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Opinion Trump now has the power to forever alter Israel’s character

President Trump and Prime Minister Benjamin Netanyahu leave the White House East Room on Jan. 28 after announcing an Israeli-Palestinian peace plan. (Jabin Botsford/The Washington Post)

It went almost unnoticed in Washington, but last week Israel’s political leaders decided to hand President Trump the power to destroy the prospect of a two-state solution to the Israeli-Palestinian conflict once and for all.

After three inconclusive Israeli elections, long-serving Prime Minister Benjamin Netanyahu and his chief opponent, Benny Gantz, finally agreed last Monday to form a government together, citing the urgent need to face the covid-19 pandemic. The deal stipulates that the coalition will focus exclusively on fighting the coronavirus for its first six months. But there is one huge exception: Starting July 1, Netanyahu, who will remain prime minister, will be allowed to seek a vote by his cabinet or the parliament on Israel’s annexation of more than 30 percent of the West Bank, where the majority of the would-be Palestinian state’s population lives.

There’s only one condition: Netanyahu must act in “full agreement with the United States.” In other words, Trump will have the power to decide whether his Israeli ally can proceed with a vote he would very likely win and that would forever alter Israel’s character.

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That provision was a huge victory for Netanyahu, who promised before the last election in March that he would pursue the annexation of all 128 Israeli settlements in the West Bank, along with the Jordan Valley along the border with Jordan. In theory, the land grab is legitimized by the Middle East “peace plan” Trump released in January, which calls for the creation of a weak Palestinian state on the chopped-up remains of the territory.

In practice, if Israeli annexation goes forward without Palestinian or Arab agreement, it will not only kill Trump’s plan; it will make a two-state settlement impossible. If there is no Palestine, Israel will be doomed to become a binational state rather than a Jewish one, or else adopt an apartheid system in which millions of Palestinians are ruled by Israel but lack full political rights.

This is not the view of the hard-line activists who campaign for BDS — the boycott, divestment and sanction movement. It is the judgment of some of the most pro-Israel members of Congress and policy experts in Washington.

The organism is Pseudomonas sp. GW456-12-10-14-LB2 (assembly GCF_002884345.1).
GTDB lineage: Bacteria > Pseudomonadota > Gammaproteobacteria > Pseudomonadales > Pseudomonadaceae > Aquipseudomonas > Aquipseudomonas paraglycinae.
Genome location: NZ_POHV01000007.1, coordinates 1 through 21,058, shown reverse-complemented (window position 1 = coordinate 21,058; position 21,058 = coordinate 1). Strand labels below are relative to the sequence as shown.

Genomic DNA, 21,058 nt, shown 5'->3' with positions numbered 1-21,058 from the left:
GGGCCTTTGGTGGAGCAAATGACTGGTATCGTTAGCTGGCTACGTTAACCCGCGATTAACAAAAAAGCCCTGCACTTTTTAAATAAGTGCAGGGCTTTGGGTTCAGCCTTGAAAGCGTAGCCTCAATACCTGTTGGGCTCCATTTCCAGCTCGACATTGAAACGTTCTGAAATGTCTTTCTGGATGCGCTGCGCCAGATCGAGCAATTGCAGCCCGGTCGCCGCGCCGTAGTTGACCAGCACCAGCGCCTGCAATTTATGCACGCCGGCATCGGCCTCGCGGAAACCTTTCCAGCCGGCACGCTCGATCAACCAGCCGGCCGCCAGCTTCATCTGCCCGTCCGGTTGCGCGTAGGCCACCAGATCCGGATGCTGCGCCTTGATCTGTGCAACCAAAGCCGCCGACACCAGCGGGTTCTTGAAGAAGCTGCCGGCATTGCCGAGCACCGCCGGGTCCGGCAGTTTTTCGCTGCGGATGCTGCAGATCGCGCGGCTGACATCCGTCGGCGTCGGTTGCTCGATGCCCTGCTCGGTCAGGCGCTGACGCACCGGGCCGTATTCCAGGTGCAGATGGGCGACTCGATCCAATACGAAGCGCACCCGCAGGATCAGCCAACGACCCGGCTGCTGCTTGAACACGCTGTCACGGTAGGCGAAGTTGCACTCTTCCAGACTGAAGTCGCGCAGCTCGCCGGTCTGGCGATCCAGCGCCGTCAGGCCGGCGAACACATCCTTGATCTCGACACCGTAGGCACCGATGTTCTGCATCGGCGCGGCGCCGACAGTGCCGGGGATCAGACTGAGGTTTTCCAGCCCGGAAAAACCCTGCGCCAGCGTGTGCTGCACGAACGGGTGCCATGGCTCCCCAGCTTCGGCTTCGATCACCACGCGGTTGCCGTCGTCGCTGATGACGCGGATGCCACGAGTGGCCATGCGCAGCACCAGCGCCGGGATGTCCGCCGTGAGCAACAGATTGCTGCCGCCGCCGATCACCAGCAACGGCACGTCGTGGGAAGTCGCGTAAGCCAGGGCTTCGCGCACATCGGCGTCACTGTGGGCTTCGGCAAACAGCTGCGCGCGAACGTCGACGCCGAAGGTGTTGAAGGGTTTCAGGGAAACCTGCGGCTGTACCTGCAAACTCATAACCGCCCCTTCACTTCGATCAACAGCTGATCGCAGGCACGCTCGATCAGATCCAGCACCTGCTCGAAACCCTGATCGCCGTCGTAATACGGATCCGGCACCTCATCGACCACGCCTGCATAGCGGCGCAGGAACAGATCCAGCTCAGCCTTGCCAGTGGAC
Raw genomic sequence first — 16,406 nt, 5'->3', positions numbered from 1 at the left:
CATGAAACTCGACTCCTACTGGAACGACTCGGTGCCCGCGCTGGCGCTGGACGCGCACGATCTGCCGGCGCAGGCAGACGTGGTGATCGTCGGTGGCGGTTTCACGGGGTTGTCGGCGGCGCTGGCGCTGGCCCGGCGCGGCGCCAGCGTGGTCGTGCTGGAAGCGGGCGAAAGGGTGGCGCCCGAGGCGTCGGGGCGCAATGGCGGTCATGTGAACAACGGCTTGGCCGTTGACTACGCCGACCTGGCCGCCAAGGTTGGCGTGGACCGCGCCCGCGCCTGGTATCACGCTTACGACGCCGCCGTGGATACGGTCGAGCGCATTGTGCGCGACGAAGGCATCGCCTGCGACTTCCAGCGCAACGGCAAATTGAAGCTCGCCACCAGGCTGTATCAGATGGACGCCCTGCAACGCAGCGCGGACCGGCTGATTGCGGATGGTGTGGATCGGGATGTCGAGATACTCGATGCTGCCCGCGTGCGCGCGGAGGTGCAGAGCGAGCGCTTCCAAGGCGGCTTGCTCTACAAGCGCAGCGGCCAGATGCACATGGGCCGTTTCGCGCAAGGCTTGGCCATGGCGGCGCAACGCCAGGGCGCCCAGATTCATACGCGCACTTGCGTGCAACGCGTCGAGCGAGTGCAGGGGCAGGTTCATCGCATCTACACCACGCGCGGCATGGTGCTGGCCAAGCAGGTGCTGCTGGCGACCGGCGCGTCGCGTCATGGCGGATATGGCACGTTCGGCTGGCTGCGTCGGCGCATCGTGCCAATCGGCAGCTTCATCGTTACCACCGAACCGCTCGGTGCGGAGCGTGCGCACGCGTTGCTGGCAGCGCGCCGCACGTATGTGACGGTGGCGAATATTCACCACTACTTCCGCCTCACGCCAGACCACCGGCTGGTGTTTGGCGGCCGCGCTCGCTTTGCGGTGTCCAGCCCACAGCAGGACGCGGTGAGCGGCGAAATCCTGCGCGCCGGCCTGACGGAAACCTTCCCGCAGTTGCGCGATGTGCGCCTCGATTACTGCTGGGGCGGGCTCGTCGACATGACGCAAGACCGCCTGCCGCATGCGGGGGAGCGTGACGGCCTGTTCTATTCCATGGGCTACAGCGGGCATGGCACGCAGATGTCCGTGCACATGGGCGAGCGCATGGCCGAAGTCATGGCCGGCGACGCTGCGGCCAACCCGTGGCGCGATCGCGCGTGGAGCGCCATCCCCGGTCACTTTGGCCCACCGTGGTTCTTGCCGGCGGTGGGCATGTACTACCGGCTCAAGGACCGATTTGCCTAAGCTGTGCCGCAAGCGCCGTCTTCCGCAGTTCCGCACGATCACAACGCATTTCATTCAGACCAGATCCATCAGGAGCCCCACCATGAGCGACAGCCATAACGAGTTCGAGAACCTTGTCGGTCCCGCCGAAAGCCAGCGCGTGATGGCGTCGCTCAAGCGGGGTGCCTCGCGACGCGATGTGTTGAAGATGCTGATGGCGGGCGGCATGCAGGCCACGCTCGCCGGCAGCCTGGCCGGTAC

Typical was a statement last week by the centrist Israel Policy Forum, which welcomed the new government but urged it to heed “warnings against unilateral annexation that have come from Israeli security experts, the United States Congress, the European Union, foreign policy experts, and American Jewish leaders.”

Netanyahu isn’t listening. According to David Makovsky, a former State Department analyst now at the Washington Institute for Near East Policy, Netanyahu perceives a “historic opportunity to fulfill long-term territorial goals.” It’s probably for that reason that he agreed to the new government; it’s certainly the cause of his insistence on the July 1 date, which, Makovsky points out, hedges against the risk that Trump will lose the presidential election to Democrat Joe Biden, who would certainly oppose annexation.

So will Trump deliver the green light Netanyahu needs? There’s plenty of reason to suppose that he will. Trump has already granted the Israeli leader a string of unprecedented concessions, including recognition of Jerusalem as Israel’s capital, without regard for the geopolitical consequences.

Trump’s motivation is transparent: In this election year, he wishes to galvanize the evangelical Christians and minority of U.S. Jews who support a “greater Israel,” while casting Democrats who disagree as anti-Zionist. The long-term impact on Israel, or Israel’s relations with the United States, doesn’t interest him.

And yet: Gantz may have had some cause in insisting that Netanyahu agree to obtain the United States’ “full agreement.” Netanyahu was about to proceed with the settlements’ annexation in early February when he was blocked by Trump senior adviser Jared Kushner, a prime author of the peace plan. The White House said annexation must await U.S.-Israeli agreement on a map of the exact boundaries of the seizure.

Kushner is no doubt aware that unilateral annexation will tank the plan on which he labored for the better part of three years. And Trump will likely be hearing in the coming weeks from key Arab allies — Jordan, Egypt and perhaps Saudi Arabia — who will tell him the action will doom the alliance between Israel and Arab states that Trump hopes to foster.

A lot of Middle East hands are hoping that Trump will limit Netanyahu to a partial action — say, the annexation of only those West Bank settlements near Israel’s border. They might be encouraged by the Delphic statement delivered Wednesday by Secretary of State Mike Pompeo, who said annexation was “an Israeli decision,” but added, “we’ll work closely with them to share our views of this in a private setting.”

The public Trump will surely pose as Israel’s champion. The question is whether, in private, he will make an effort to save the Jewish state from Netanyahu’s reckless bid for a territorial legacy.

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Read a letter in response to this piece: What Israel should do now

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Gershom Gorenberg: Benny Gantz just sold out Israel’s perilously ill democracy

Henry Olsen: Trump has turned the Israel-Palestinian peace process into a real estate deal

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Ami Ayalon: The occupation is tearing Israel apart. We need the United States’ help to end it.